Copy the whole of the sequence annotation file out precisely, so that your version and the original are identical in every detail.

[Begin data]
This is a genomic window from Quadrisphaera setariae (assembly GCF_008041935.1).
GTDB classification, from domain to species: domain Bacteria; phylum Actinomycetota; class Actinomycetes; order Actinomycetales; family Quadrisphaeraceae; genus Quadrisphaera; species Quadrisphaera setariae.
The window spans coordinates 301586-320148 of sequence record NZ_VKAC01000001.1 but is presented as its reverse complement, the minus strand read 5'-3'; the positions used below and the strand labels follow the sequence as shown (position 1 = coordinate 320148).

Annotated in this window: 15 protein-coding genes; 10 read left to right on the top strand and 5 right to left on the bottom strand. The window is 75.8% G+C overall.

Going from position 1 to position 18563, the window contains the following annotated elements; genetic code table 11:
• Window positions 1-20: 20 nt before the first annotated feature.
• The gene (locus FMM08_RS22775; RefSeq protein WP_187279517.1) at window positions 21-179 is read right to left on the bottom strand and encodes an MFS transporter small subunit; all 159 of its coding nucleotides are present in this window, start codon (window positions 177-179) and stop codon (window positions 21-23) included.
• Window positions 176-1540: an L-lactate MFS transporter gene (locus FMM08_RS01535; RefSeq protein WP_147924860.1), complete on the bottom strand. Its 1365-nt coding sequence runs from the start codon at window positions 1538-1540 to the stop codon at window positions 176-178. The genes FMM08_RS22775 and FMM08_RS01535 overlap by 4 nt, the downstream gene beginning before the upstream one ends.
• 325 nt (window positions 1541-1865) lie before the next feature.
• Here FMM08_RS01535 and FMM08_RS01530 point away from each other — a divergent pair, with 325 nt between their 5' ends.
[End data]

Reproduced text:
This is a genomic window from Quadrisphaera setariae (assembly GCF_008041935.1).
GTDB classification, from domain to species: domain Bacteria; phylum Actinomycetota; class Actinomycetes; order Actinomycetales; family Quadrisphaeraceae; genus Quadrisphaera; species Quadrisphaera setariae.
The window spans coordinates 301586-320148 of sequence record NZ_VKAC01000001.1 but is presented as its reverse complement, the minus strand read 5'-3'; the positions used below and the strand labels follow the sequence as shown (position 1 = coordinate 320148).

Annotated in this window: 15 protein-coding genes; 10 read left to right on the top strand and 5 right to left on the bottom strand. The window is 75.8% G+C overall.

Going from position 1 to position 18563, the window contains the following annotated elements; genetic code table 11:
• Window positions 1-20: 20 nt before the first annotated feature.
• The gene (locus FMM08_RS22775; RefSeq protein WP_187279517.1) at window positions 21-179 is read right to left on the bottom strand and encodes an MFS transporter small subunit; all 159 of its coding nucleotides are present in this window, start codon (window positions 177-179) and stop codon (window positions 21-23) included.
• Window positions 176-1540: an L-lactate MFS transporter gene (locus FMM08_RS01535; RefSeq protein WP_147924860.1), complete on the bottom strand. Its 1365-nt coding sequence runs from the start codon at window positions 1538-1540 to the stop codon at window positions 176-178. The genes FMM08_RS22775 and FMM08_RS01535 overlap by 4 nt, the downstream gene beginning before the upstream one ends.
• 325 nt (window positions 1541-1865) lie before the next feature.
• Here FMM08_RS01535 and FMM08_RS01530 point away from each other — a divergent pair, with 325 nt between their 5' ends.